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Part two is this. The Lumia 830, the affordable flagship. The 830 is sporting, though not cutting edge specs in every category, very competitive specs,(running a light OS) when stacked against the competition. It has a respectable speedy chip, acceptable RAM, expandable storage, a nice 5″ display, an advanced purview 10 mega pixel camera running the latest in Nokia’s groundbreaking, industry leading imaging software, and everywhere its landed so far, the price is indeed that of an affordable flagship. It’s a really great looking device, with flagship aesthetics.

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Microsoft, a global company, has been steadily releasing this affordable flagship around the globe. By competing against Apple and Samsung without “actually competing” with them the 830 as Microsoft’s flagship in holiday season 2014 may undercut the pricier flagships of the competition. Now ideally each of the Major US carriers would be pulled into the fray and begin carrying the 830. Note, yes, many WP fans, particularly 920 holders(and others) may be “temporary” collateral damage as a new high end flagship device is postponed as Microsoft adjusts its strategy this season in an attempt to gain mass appeal with a powerful affordable flagship device that doesn’t “look like” its going head to head with iPhone 6 and Samsung’s flagships. But I believe MS is trusting, available high end devices that launched in 2013 and this year, 1020, 1520, HTC M8 may satisfy some until MS debuts a high end flagship next year. Additionally, as WindowsCentral pointed out, the 830 does offer some upgrades 920 holders might enjoy. Who knows, maybe some users will pick up an 830 as their “upgrade” when it hits US shores. It does sport some advancements beyond the 920 after all. 830 830 4

One other point to consider is the cost to carriers of unsold inventory. Sadly when I have asked my local ATT store how many of a high end WP they had in stock, I believe I was told 20. When I asked how it was selling(the 1020, and in another setting I believe the 1520) the response was negative. This isn’t true only of these arguably niche devices. It has been disappointing for me over time to see the WP display at my local ATT mall location, moved waaayyy into an obscure corner with other unsold, unpopular devices. High end phones come at a cost to carriers just as they do consumers. Carriers don’t want to be left holding the bag with expensive , unsold goods. Microsoft could give greater confidence to carriers, that the 830, with it’s “flagship” feature set, yet affordable price, that they would be able to sale these appealing devices to consumers. Everybody’s happy- Microsoft , carriers and consumers.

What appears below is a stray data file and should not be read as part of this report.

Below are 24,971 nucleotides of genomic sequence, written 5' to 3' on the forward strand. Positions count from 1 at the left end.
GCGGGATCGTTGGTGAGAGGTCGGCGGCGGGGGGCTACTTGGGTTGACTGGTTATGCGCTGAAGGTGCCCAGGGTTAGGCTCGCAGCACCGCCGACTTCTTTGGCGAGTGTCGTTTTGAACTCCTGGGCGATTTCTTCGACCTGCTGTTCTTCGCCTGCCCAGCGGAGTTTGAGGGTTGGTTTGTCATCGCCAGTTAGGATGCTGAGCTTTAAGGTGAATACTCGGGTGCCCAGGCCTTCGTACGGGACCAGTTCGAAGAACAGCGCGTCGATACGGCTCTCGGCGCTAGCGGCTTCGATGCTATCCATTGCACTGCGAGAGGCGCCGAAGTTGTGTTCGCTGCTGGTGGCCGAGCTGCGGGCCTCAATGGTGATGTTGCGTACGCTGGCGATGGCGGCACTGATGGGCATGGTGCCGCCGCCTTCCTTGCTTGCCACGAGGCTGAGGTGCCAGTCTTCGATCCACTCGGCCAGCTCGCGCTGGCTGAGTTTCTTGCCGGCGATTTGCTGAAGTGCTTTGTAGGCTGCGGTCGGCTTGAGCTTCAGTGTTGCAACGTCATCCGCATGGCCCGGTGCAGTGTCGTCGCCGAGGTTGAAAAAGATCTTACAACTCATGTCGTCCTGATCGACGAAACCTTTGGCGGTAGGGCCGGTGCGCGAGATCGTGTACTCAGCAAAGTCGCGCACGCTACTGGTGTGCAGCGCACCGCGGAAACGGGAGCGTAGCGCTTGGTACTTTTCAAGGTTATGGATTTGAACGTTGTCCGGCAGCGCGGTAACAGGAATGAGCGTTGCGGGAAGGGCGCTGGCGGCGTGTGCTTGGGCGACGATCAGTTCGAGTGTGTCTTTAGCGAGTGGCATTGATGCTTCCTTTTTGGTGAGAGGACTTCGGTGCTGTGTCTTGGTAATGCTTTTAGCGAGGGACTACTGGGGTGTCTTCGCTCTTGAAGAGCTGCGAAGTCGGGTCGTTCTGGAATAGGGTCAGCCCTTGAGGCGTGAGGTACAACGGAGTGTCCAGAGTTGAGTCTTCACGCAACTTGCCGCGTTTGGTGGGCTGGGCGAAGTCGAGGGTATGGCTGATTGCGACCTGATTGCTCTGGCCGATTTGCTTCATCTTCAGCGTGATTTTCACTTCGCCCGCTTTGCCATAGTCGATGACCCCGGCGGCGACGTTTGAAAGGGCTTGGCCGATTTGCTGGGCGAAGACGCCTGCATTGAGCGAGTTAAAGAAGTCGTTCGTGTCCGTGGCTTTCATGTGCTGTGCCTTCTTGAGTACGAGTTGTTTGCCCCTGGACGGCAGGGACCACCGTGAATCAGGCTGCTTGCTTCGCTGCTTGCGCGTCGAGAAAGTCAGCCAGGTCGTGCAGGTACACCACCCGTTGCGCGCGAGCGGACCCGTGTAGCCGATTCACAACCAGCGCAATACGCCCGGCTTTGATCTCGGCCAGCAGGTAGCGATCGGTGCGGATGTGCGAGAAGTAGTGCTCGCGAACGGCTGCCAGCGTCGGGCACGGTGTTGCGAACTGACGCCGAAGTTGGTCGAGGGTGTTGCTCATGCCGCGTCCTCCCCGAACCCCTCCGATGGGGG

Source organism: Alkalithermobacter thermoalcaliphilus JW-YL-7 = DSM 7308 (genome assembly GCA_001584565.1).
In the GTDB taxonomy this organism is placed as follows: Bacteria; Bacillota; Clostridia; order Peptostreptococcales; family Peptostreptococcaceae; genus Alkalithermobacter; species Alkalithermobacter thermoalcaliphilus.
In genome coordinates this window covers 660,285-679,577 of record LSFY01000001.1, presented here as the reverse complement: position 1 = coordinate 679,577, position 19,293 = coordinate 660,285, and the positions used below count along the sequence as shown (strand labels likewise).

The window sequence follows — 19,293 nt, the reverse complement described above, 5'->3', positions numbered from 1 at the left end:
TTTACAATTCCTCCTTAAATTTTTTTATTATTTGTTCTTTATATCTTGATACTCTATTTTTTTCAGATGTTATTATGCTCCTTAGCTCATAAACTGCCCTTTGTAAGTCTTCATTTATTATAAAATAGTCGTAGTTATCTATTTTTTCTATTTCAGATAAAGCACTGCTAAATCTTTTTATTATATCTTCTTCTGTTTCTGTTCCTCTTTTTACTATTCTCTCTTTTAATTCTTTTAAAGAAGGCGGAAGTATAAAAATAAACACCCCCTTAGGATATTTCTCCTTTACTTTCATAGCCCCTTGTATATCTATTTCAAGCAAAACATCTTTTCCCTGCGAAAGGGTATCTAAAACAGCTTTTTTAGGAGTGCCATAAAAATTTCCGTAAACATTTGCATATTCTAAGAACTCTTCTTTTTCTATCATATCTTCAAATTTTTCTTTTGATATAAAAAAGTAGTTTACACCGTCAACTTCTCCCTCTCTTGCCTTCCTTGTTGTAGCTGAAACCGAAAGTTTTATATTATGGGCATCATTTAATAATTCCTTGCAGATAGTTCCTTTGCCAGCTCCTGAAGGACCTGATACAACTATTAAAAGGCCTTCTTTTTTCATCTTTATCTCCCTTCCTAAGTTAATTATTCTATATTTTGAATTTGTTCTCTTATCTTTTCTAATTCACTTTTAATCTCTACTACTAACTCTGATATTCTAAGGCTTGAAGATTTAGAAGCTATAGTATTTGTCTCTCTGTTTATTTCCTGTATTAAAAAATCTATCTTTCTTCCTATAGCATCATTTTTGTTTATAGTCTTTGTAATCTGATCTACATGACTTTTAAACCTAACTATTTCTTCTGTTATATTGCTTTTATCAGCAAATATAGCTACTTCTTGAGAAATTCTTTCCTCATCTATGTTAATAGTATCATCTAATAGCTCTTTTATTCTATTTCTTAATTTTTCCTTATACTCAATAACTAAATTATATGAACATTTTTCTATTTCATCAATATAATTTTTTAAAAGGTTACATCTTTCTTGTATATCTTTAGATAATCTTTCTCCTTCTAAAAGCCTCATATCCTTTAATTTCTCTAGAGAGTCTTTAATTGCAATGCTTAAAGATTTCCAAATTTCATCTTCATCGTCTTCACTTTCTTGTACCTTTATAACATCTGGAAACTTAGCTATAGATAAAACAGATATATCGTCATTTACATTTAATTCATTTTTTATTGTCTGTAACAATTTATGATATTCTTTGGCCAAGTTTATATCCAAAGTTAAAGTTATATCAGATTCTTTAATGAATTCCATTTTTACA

Finally, the updates Windows Phone  8.1 Update 1 and Lumia Denim bring to the platform definitely position this well-equipped affordable device, the Lumia 830, as a strong contender on carriers shelves and bring a more robust experience not found on previous, generally unsuccessful, Windows Phones devices upon launch. At any rate I’m confident MS will bring high end devices to market next year. For now Microsoft is doing something different. Let’s all hope for insanely positive results.

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  1. Rob says:

    Bought the 830 to replace my 920, this is one slick phone, will hold out for the new 1020 replacement when ever that happens to be, for now I like everything about this 830, MicroSD, removable battery, swappable colored back cover, hell every month I can change my back cover, phone feels solid and great, the 830 is an all round winner.

  2. freestaterocker says:

    Two things: First, thank you for the Harriet Tubman reference. I was familiar with the name, but didn’t know what exactly she did to make herself an important part of history. My mind was blown by the incredibly amazing life she lived. I feel my life has been enriched by the knowledge of her story.

    Second,I believe Microsoft has put themselves in position to grab the attention, and possibly the money of, people with that new phone itch who don’t have a pending upgrade–or just don’t want to sign a contract–by offering them a relatively high end device they can afford to pay cash for. There are already good signs that the carriers will take up their part. For example, here in Canada the 830 is currently offered by the Big 3 (Bell, TELUS and Rogers) and one of the prepaids. (Rogers-owned Fido) I’m tempted to grab one and save my upgrade for the next round of flagships, though it won’t be a hardware massive upgrade from my Ativ S, which I still thoroughly enjoy using. Between the low-light camera and the HAAC microphone, it’s perfect for video recording live concerts, which I attend a lot of. Plus there are many smaller improvements, like the updated firmware(*ahem* Bell…), the super sensitive touch screen, graphic equalizer Dolby Digital audio recording (this things is arguably better-equipped as a GoPro and not much more than an ACTUAL GoPro) and more. I think I may have just talked myself into it….

  3. Craig M says:

    Every time I think about the 830 I yawn. Microsoft made a huge mistake putting an SD400 in that phone. If the price was cheaper it wouldn’t be so bad, but someone would have to be desperate to get sucked into a 2yr contract for that device. One of last years flagships would be a much better choice.